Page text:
This week I saw two concerts, and the contrast between the two is marked.

On thursday night, sprite and I went to see Billy Joel at MCI Verizon Center. He was the only act on the bill, and he played 2-plus hours of great music. His band is top-notch, and Joel’s voice was in the best form I’ve heard it in years – a testament to his giving up drinking over the past couple of years.

Joel also showed that he still loves to perform in front of an audience. His between-song banter is loose, carefree and candid, and he’s not afraid of poking fun at himself or his personal history. He also mixed up the hits and rarities, making it a show that both casual fans and hardcore devotées could thoroughly enjoy.

And even better? The volume in the arena – usually used for NBA and NHL games – was perfect: not too high, not too low. It did increase as the night went on, but never got to a level where your ears felt like they were being assaulted. (I should admit that I wore earplugs throughout the show, as I’ve already lost a little range from too many gigs over the years.)

Last night, sprite and I went to see The Go! Team at the Black Cat, also in DC. There were two opening acts at this large, second-storey club on 14th Street, and we arrived toward the end of the first act’s performance. There were two immediate strikes against the Black Cat:

  1. The place was smoke-filled.
  2. The volume was ear-splittingly loud.

DC, unlike Boston or New York City, lacks a clear air act for restaurants, bars and clubs, and it’s truly to the detriment of all involved. When we went to see KT Tunstall at the Paradise Club two weeks ago, the smoke-free atmosphere was really great, and made for a really enjoyable show without a cloud of tobacco smoke obscuring both the view and our ease of respiration.

And the volume bit brings up a truism of live audio: there’s a huge difference between full sound and loud sound. Full sound takes both a decent sound system and a sound engineer with the talent to squeeze out maximum presence with minimum volume. Again, there’s a chance to contrast the Paradise and the Black Cat.

The Paradise’s sound system consists of around twenty-or-so 16″-20″ cabinets with horn speakers, mounted at different angles over the stage (on trellices and cables), enabling sound to be piped throughout the wide, high and shallow space of the club in a way that envelops the listener with sound. There are also a couple of larger, 4’x3′ cabinets for bass reproduction. Such small speakers easily handle and distribute mid-range and higher frequencies, allowing the bigger cabinets to handle only the bass range. Furthermore, the sound engineers at the Paradise know how to mix the sound in such a way that, while there’s presence and kick to the music, it’s not overly loud – i.e. the decibel level is never too high to be uncomfortable.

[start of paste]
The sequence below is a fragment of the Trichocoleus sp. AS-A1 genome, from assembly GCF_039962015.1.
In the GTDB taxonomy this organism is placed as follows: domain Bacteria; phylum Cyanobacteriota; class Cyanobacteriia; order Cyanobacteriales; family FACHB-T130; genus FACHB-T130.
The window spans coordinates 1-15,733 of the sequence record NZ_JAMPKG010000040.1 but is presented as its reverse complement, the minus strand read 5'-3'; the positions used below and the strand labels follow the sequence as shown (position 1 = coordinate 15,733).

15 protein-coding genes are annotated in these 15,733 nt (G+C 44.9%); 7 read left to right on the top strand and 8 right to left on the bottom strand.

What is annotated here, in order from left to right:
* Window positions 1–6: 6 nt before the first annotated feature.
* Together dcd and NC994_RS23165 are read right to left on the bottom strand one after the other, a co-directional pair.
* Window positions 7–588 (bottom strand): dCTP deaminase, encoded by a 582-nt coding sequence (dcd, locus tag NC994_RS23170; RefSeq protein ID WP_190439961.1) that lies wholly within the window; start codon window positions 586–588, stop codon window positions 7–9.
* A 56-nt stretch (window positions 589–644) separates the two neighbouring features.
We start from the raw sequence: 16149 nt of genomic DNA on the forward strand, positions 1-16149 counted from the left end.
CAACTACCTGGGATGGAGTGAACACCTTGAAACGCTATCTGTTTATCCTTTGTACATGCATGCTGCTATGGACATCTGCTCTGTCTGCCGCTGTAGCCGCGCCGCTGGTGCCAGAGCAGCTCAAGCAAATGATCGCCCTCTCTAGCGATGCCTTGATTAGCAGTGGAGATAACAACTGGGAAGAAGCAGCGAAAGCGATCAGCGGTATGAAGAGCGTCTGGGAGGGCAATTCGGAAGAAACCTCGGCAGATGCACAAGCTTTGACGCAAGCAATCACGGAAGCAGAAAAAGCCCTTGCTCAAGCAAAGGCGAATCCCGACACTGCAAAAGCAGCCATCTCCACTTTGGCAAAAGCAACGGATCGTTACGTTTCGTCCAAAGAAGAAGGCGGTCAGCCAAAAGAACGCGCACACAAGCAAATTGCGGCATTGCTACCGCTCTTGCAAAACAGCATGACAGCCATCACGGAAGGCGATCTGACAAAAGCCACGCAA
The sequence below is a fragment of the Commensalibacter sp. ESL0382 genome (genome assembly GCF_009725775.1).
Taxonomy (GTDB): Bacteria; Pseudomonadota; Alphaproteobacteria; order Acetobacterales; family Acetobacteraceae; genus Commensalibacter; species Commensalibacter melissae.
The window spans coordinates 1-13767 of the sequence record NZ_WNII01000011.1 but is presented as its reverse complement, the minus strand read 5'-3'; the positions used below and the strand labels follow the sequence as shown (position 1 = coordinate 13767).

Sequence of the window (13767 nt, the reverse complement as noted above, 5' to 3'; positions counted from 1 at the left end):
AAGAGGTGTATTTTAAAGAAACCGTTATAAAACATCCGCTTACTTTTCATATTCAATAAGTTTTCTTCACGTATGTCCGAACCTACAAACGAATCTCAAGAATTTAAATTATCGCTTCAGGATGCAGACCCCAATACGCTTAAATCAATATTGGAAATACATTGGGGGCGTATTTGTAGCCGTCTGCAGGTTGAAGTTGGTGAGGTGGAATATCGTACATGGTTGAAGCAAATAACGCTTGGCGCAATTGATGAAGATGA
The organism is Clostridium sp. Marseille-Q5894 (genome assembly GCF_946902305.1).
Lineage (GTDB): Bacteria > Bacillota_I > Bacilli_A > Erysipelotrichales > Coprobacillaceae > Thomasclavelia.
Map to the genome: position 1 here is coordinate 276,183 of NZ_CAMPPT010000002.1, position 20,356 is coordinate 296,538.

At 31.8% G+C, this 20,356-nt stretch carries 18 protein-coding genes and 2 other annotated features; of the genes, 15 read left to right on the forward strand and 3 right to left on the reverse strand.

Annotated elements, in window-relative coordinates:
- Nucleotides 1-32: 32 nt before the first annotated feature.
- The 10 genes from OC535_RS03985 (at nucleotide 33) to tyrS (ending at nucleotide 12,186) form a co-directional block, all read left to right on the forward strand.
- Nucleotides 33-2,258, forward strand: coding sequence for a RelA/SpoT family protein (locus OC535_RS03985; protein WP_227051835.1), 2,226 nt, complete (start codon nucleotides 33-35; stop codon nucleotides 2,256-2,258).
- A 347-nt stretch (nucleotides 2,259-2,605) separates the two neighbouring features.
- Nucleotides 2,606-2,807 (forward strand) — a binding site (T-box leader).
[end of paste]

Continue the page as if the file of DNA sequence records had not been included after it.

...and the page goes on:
The Black Cat, however, is an exercise in minimalism – to its detriment. The sound system at the Cat consists of four 6’x3′ cabinets, likely containing two 30″ speaker cones inside each unit. These speakers do not handle mid and high-range sound well, especially if the cones need to also handle bass. As such, the overall soundscape is bass-heavy and muddy. To compensate for this, the Cat’s sound engineer is required to pump up the volume to very uncomfortable levels – dangerously high for the human ear. It also wrecks the sound – I only managed to tell what was going on due to the fact that I wore earplugs for the duration.

Back to last night’s headline performers:

The performance of The Go! Team was interesting. Their sound relies on samples and click tracks, and is largely a studio creation. However, this spunky English group gives it a good go, with six multi-instrumental players on stage, working guitars, bass, two drum kits, banjo, harmonium, synthesizers, glockenspiel, sleighbells and tambourine. The lead singer/rapper, Ninja, is very energetic and knows how to work a room. While she raps a lot, she also can sing with remarkable range and keep in tune.

The same can’t be said for the other two women in the group, Kaori Tsuchida (guitar/keyboards/vocals) and Chi “Ky” Fukami Taylor (drums/vocals), who don’t know how to listen to their own voices to stay in tune. In particular, the latter’s solo vocal was painfully elementary school recital in both delivery and intonation (stick to the drums, please).

But the band was okay, definitely a work-in-progress.

As for the other show at the Black Cat for which I have tickets (Hard-Fi, on the 30th), I’ll make sure to show up later and to bring a fresh set of earplugs. I also doubt I’ll take in another show there again anytime soon, as the greater DC area has other venues that get both the sound and the smoke-free situation right: the 9:30, the Birchmere, Jammin’ Java, the State, Iota and many others.